Pope Boniface VIII: The Anti-Pope

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Jasmine Szucs 5-4-15 English 2 Ms. Martin Pope Boniface VIII: The Anti-Pope In the era of Dante Alighieri, religion was extremely influential in politics, society, and individuality. Benedetto Caetani, an ambitious scholar of canon law from the Holy Roman Empire, rose quickly through the church hierarchy and was elected pope, with the name of Boniface VIII. Because of the emergent power of monarchies of Western Europe during the time period, Boniface's authority was vigorously challenged during his nine year reign from 1294 to 1303. By committing sins that involve conscious fraud through simony, Pope Boniface VIII is located in the Eighth Circle of Hell of Dante’s Inferno. Boniface’s political and spiritual ambitions, along with his desires result in additional sins such as heresy, simony, embezzlement of crusade funds, warmongering, assassination, idolatry, blasphemies, fornication, and sodomy. Through his fraudulent and treacherous actions and infamous public image, Pope Boniface VIII…show more content…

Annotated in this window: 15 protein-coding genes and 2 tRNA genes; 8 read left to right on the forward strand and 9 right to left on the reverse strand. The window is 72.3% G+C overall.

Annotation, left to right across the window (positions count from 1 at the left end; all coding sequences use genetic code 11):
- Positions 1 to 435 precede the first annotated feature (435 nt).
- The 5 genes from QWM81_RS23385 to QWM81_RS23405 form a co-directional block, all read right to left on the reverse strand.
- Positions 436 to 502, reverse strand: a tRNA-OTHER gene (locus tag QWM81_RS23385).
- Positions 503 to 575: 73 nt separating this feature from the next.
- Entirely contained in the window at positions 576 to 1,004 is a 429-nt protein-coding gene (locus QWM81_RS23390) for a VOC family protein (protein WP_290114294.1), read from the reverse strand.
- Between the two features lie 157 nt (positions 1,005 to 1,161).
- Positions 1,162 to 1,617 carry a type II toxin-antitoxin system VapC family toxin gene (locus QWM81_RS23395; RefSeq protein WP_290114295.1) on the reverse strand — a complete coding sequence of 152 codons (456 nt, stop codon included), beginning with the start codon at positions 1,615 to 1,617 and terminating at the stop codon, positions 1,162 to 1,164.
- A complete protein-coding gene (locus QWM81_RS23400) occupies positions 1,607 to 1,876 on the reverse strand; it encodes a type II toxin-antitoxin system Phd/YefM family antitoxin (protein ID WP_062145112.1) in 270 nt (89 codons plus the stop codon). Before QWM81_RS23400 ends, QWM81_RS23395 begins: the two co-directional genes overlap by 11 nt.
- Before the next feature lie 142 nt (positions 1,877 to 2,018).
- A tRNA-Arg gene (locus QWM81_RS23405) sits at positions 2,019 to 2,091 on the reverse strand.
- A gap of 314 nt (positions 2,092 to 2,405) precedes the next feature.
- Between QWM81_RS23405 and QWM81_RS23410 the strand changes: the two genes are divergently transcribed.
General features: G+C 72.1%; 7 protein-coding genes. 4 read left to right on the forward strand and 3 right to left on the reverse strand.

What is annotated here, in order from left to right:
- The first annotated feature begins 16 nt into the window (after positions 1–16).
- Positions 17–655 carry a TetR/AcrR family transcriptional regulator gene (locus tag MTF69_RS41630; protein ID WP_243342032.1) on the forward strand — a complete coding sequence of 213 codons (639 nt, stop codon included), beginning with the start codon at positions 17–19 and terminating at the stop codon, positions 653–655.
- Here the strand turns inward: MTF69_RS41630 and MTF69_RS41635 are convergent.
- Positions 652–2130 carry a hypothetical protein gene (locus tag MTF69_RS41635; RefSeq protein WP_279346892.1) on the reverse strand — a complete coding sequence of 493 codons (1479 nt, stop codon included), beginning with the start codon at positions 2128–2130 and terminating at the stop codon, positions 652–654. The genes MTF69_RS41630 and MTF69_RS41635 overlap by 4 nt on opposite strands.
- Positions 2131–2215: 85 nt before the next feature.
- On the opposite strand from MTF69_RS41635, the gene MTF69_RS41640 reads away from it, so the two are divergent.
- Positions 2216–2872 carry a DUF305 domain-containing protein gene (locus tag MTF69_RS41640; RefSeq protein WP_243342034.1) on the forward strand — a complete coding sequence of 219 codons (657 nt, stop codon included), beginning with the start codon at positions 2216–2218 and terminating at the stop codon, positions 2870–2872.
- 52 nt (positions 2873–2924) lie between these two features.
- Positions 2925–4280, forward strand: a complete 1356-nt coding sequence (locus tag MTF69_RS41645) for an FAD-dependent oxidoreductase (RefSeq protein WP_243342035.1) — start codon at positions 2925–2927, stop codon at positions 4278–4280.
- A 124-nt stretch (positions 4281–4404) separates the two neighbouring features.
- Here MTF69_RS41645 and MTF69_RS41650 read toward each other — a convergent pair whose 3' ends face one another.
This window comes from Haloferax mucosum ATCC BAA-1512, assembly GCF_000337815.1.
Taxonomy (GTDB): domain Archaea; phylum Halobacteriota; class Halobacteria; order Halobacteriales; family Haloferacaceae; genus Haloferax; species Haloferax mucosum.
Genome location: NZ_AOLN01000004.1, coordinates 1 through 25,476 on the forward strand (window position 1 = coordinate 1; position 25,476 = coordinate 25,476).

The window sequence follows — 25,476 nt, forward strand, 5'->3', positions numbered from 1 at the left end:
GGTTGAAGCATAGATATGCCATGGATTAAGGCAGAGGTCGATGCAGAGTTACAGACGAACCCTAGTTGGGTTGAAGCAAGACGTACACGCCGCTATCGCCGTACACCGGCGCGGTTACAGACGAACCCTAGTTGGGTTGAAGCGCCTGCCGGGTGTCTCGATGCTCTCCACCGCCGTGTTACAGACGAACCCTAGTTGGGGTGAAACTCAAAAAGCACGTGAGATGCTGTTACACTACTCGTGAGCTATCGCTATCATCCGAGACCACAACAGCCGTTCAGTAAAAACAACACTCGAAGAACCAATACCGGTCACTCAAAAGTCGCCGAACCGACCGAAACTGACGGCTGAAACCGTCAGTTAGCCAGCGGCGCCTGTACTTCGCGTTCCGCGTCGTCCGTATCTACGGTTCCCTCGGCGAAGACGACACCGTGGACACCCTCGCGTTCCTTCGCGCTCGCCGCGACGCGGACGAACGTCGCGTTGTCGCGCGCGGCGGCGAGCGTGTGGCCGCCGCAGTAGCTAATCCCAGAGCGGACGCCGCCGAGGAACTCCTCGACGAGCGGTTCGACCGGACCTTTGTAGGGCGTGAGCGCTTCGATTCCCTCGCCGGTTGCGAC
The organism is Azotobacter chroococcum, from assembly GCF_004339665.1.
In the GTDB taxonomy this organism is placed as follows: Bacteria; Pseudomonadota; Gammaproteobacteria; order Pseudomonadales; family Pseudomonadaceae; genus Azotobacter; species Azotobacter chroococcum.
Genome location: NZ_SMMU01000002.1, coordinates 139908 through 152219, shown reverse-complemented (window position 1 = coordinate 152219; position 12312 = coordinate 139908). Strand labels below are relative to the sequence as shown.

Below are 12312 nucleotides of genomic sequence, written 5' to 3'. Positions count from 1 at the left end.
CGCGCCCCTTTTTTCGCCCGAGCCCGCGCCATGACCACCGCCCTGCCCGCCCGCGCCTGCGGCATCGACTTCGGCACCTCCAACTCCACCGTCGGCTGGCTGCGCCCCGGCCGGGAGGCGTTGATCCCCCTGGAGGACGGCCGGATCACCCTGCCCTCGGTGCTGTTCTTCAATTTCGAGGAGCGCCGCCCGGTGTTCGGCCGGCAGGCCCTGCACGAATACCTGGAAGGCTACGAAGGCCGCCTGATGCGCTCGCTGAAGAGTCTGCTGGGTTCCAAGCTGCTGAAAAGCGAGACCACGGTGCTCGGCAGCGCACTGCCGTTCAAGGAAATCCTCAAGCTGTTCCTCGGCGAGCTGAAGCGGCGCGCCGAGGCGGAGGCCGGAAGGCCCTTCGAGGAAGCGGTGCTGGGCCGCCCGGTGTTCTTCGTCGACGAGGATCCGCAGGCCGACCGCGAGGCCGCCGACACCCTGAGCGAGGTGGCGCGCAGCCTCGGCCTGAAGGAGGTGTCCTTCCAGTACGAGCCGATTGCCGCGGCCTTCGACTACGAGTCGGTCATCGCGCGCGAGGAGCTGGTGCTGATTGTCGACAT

His family had strong political and clerical connections. During his teenage years, Boniface lived with his uncle, the bishop of Todi. In Todi, he began the study of law, where he continued his education in Bologna, the center of legal studies in Christendom. In 1264, Boniface earned his first ecclesiastical appointment as a junior secretarial post in the legation of Cardinal Simon of Brie and later joined another legation, led by Cardinal Ottoboni Fieschi to England. Boniface acquired a consistent and progressively more responsible role in the administrative and diplomatic bureaucracy of the papacy during the thirteenth century. Not quite a priest, Boniface became the cardinal deacon of St. Nicholas in Carcere and a papal legate to France. He was finally ordained a priest in 1291, and was questionably appointed pope just three years later by allegedly bribing his

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